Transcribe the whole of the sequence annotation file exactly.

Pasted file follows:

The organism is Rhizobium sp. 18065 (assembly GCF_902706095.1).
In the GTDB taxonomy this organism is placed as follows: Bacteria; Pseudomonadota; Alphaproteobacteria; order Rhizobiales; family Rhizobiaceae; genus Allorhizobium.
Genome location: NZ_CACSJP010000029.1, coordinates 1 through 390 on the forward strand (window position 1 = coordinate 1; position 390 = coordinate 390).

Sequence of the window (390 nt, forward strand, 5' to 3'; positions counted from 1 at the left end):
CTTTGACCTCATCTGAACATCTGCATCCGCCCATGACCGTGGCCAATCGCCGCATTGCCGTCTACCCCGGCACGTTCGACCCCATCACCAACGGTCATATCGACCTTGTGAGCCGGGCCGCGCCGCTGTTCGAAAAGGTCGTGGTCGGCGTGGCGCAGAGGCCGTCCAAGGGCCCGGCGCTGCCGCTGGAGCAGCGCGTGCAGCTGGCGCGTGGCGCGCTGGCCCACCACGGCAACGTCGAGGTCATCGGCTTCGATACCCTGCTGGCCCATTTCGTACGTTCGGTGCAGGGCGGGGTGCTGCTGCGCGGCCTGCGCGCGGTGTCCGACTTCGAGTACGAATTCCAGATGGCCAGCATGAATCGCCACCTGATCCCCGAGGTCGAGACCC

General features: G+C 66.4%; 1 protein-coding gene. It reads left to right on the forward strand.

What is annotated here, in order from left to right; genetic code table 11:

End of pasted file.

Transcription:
The organism is Rhizobium sp. 18065 (assembly GCF_902706095.1).
In the GTDB taxonomy this organism is placed as follows: Bacteria; Pseudomonadota; Alphaproteobacteria; order Rhizobiales; family Rhizobiaceae; genus Allorhizobium.
Genome location: NZ_CACSJP010000029.1, coordinates 1 through 390 on the forward strand (window position 1 = coordinate 1; position 390 = coordinate 390).

Sequence of the window (390 nt, forward strand, 5' to 3'; positions counted from 1 at the left end):
CTTTGACCTCATCTGAACATCTGCATCCGCCCATGACCGTGGCCAATCGCCGCATTGCCGTCTACCCCGGCACGTTCGACCCCATCACCAACGGTCATATCGACCTTGTGAGCCGGGCCGCGCCGCTGTTCGAAAAGGTCGTGGTCGGCGTGGCGCAGAGGCCGTCCAAGGGCCCGGCGCTGCCGCTGGAGCAGCGCGTGCAGCTGGCGCGTGGCGCGCTGGCCCACCACGGCAACGTCGAGGTCATCGGCTTCGATACCCTGCTGGCCCATTTCGTACGTTCGGTGCAGGGCGGGGTGCTGCTGCGCGGCCTGCGCGCGGTGTCCGACTTCGAGTACGAATTCCAGATGGCCAGCATGAATCGCCACCTGATCCCCGAGGTCGAGACCC

General features: G+C 66.4%; 1 protein-coding gene. It reads left to right on the forward strand.

What is annotated here, in order from left to right; genetic code table 11: